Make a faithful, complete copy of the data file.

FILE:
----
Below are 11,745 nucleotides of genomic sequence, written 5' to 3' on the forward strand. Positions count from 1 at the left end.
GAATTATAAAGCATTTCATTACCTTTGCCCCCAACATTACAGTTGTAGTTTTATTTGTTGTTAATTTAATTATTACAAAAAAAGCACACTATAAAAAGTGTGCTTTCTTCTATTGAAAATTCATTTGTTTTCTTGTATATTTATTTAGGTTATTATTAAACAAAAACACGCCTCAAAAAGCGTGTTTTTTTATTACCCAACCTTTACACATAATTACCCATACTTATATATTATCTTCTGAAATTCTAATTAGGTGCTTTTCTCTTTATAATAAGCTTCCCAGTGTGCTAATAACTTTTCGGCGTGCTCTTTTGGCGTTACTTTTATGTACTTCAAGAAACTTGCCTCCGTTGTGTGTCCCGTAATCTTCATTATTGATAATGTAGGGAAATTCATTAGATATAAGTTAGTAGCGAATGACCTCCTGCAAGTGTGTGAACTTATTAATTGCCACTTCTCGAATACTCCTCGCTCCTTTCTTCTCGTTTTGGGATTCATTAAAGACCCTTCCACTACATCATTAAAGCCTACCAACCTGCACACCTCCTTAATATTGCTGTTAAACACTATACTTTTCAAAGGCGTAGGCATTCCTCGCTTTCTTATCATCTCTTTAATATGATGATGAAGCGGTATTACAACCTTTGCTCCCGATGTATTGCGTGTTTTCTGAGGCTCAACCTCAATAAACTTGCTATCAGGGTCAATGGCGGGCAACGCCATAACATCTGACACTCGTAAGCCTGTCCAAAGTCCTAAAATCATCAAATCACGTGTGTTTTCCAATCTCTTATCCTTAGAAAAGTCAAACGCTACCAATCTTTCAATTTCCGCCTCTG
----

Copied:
Below are 11,745 nucleotides of genomic sequence, written 5' to 3' on the forward strand. Positions count from 1 at the left end.
GAATTATAAAGCATTTCATTACCTTTGCCCCCAACATTACAGTTGTAGTTTTATTTGTTGTTAATTTAATTATTACAAAAAAAGCACACTATAAAAAGTGTGCTTTCTTCTATTGAAAATTCATTTGTTTTCTTGTATATTTATTTAGGTTATTATTAAACAAAAACACGCCTCAAAAAGCGTGTTTTTTTATTACCCAACCTTTACACATAATTACCCATACTTATATATTATCTTCTGAAATTCTAATTAGGTGCTTTTCTCTTTATAATAAGCTTCCCAGTGTGCTAATAACTTTTCGGCGTGCTCTTTTGGCGTTACTTTTATGTACTTCAAGAAACTTGCCTCCGTTGTGTGTCCCGTAATCTTCATTATTGATAATGTAGGGAAATTCATTAGATATAAGTTAGTAGCGAATGACCTCCTGCAAGTGTGTGAACTTATTAATTGCCACTTCTCGAATACTCCTCGCTCCTTTCTTCTCGTTTTGGGATTCATTAAAGACCCTTCCACTACATCATTAAAGCCTACCAACCTGCACACCTCCTTAATATTGCTGTTAAACACTATACTTTTCAAAGGCGTAGGCATTCCTCGCTTTCTTATCATCTCTTTAATATGATGATGAAGCGGTATTACAACCTTTGCTCCCGATGTATTGCGTGTTTTCTGAGGCTCAACCTCAATAAACTTGCTATCAGGGTCAATGGCGGGCAACGCCATAACATCTGACACTCGTAAGCCTGTCCAAAGTCCTAAAATCATCAAATCACGTGTGTTTTCCAATCTCTTATCCTTAGAAAAGTCAAACGCTACCAATCTTTCAATTTCCGCCTCTG